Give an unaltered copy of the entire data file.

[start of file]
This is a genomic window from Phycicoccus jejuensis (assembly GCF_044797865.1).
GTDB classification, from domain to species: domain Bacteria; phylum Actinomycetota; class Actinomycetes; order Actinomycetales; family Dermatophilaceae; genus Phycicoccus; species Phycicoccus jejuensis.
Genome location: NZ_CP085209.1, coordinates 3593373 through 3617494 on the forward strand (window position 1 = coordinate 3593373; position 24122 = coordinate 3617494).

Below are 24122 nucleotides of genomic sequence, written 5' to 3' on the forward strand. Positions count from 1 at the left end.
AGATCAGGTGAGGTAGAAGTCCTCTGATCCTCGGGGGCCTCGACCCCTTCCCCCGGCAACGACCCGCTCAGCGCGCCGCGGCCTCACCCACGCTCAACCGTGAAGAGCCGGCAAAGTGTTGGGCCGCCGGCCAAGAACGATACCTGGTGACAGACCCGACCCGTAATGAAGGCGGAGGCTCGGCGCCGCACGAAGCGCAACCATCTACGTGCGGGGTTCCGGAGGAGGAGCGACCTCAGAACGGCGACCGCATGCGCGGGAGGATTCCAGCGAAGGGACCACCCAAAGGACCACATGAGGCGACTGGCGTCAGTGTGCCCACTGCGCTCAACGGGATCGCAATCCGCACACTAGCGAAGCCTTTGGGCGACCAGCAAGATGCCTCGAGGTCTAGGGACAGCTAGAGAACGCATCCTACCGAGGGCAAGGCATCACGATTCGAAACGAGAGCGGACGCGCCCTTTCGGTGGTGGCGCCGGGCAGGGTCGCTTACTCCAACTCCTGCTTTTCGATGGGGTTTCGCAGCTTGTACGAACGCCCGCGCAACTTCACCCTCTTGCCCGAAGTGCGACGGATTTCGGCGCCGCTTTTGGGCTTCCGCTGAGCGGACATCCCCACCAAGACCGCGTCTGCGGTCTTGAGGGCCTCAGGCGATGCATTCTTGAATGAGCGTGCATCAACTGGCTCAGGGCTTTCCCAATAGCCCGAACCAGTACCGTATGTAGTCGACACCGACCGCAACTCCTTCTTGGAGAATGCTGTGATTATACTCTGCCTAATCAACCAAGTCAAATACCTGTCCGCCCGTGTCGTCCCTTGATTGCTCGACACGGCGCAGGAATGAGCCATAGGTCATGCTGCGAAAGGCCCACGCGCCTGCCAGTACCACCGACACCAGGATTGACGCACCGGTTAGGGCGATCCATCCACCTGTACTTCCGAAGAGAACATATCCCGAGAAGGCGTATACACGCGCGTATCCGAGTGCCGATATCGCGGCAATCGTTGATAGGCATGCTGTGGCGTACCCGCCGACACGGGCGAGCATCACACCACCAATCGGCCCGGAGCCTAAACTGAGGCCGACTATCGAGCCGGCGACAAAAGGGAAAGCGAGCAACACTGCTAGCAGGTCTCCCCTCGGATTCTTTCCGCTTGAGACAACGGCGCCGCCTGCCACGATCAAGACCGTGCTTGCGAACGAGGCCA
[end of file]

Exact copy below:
This is a genomic window from Phycicoccus jejuensis (assembly GCF_044797865.1).
GTDB classification, from domain to species: domain Bacteria; phylum Actinomycetota; class Actinomycetes; order Actinomycetales; family Dermatophilaceae; genus Phycicoccus; species Phycicoccus jejuensis.
Genome location: NZ_CP085209.1, coordinates 3593373 through 3617494 on the forward strand (window position 1 = coordinate 3593373; position 24122 = coordinate 3617494).

Below are 24122 nucleotides of genomic sequence, written 5' to 3' on the forward strand. Positions count from 1 at the left end.
AGATCAGGTGAGGTAGAAGTCCTCTGATCCTCGGGGGCCTCGACCCCTTCCCCCGGCAACGACCCGCTCAGCGCGCCGCGGCCTCACCCACGCTCAACCGTGAAGAGCCGGCAAAGTGTTGGGCCGCCGGCCAAGAACGATACCTGGTGACAGACCCGACCCGTAATGAAGGCGGAGGCTCGGCGCCGCACGAAGCGCAACCATCTACGTGCGGGGTTCCGGAGGAGGAGCGACCTCAGAACGGCGACCGCATGCGCGGGAGGATTCCAGCGAAGGGACCACCCAAAGGACCACATGAGGCGACTGGCGTCAGTGTGCCCACTGCGCTCAACGGGATCGCAATCCGCACACTAGCGAAGCCTTTGGGCGACCAGCAAGATGCCTCGAGGTCTAGGGACAGCTAGAGAACGCATCCTACCGAGGGCAAGGCATCACGATTCGAAACGAGAGCGGACGCGCCCTTTCGGTGGTGGCGCCGGGCAGGGTCGCTTACTCCAACTCCTGCTTTTCGATGGGGTTTCGCAGCTTGTACGAACGCCCGCGCAACTTCACCCTCTTGCCCGAAGTGCGACGGATTTCGGCGCCGCTTTTGGGCTTCCGCTGAGCGGACATCCCCACCAAGACCGCGTCTGCGGTCTTGAGGGCCTCAGGCGATGCATTCTTGAATGAGCGTGCATCAACTGGCTCAGGGCTTTCCCAATAGCCCGAACCAGTACCGTATGTAGTCGACACCGACCGCAACTCCTTCTTGGAGAATGCTGTGATTATACTCTGCCTAATCAACCAAGTCAAATACCTGTCCGCCCGTGTCGTCCCTTGATTGCTCGACACGGCGCAGGAATGAGCCATAGGTCATGCTGCGAAAGGCCCACGCGCCTGCCAGTACCACCGACACCAGGATTGACGCACCGGTTAGGGCGATCCATCCACCTGTACTTCCGAAGAGAACATATCCCGAGAAGGCGTATACACGCGCGTATCCGAGTGCCGATATCGCGGCAATCGTTGATAGGCATGCTGTGGCGTACCCGCCGACACGGGCGAGCATCACACCACCAATCGGCCCGGAGCCTAAACTGAGGCCGACTATCGAGCCGGCGACAAAAGGGAAAGCGAGCAACACTGCTAGCAGGTCTCCCCTCGGATTCTTTCCGCTTGAGACAACGGCGCCGCCTGCCACGATCAAGACCGTGCTTGCGAACGAGGCCA